“I feel like the public needs to realize that some of these polygamous relationships are held together based on cycles of abuse,” said Jessop, who now lives in West Jordan with seven of her eight children. “And the reason women stay in that kind of abuse is because they don’t believe they are worthy of anything better than that. You live your whole life in fear, tyranny and poverty.”
Jessop traces a polygamous heritage back six generations. She grew up playing games of “apocalypse,” mimicking the doomsday pronouncements fed to the FLDS faithful, and dodging beatings from an unstable mother who was often depressed. When Jessop was 10, her father received a second wife and life improved somewhat, she writes.
She was 18 when her father announced she was to be married. The groom: Merril Jessop, then 50 and an influential businessman.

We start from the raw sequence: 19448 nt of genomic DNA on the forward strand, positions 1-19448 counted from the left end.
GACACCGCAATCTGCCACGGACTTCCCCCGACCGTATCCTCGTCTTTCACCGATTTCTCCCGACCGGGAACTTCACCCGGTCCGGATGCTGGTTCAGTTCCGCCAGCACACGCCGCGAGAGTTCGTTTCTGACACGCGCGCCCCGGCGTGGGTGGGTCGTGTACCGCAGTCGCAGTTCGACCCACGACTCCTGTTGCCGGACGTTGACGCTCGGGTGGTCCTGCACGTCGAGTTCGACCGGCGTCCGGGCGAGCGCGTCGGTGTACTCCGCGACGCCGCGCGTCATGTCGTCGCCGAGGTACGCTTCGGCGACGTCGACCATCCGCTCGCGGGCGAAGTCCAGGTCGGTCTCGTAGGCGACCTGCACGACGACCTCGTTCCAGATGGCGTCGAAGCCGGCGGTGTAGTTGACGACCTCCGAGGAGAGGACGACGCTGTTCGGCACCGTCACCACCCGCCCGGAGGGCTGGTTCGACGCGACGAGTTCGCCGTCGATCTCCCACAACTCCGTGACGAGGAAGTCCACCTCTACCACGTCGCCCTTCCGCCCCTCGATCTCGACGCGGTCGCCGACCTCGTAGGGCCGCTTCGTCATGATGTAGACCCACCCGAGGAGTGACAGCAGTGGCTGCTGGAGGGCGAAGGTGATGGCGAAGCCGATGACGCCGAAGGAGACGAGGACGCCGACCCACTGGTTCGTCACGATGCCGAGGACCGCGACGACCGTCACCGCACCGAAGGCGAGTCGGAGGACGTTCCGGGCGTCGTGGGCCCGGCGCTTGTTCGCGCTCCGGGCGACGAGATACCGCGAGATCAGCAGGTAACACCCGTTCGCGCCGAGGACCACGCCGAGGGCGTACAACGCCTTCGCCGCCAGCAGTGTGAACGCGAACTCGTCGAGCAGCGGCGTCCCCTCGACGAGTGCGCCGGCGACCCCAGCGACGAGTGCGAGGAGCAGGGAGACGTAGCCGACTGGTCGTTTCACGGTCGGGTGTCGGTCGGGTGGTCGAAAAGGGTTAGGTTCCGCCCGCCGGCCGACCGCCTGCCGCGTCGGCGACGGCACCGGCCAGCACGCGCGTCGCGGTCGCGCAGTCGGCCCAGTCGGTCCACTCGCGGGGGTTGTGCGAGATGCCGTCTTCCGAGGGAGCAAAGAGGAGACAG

Two days later, Jessop became his fourth wife.
At the time, Jessop believed her marriage had been arranged through divine inspiration sent to then-FLDS prophet Leroy Johnson. “For me to reject my marriage was to reject God’s will in my life,” she writes.
So she dutifully submitted, only to find herself in what she describes as a nightmarish relationship.
Jessop calls her former husband, who now oversees the sect’s YFZ Ranch in Eldorado, Texas, an ”egocentric bully” and ”narcissist” who dictated every aspect of his wives’ lives, enjoyed pitting them against one another and was emotionally abusive. Over the course of their 15-year marriage, he told Jessop a cold sore was the result of her “speaking lies” and blamed a son’s cancer on her “rebellion.”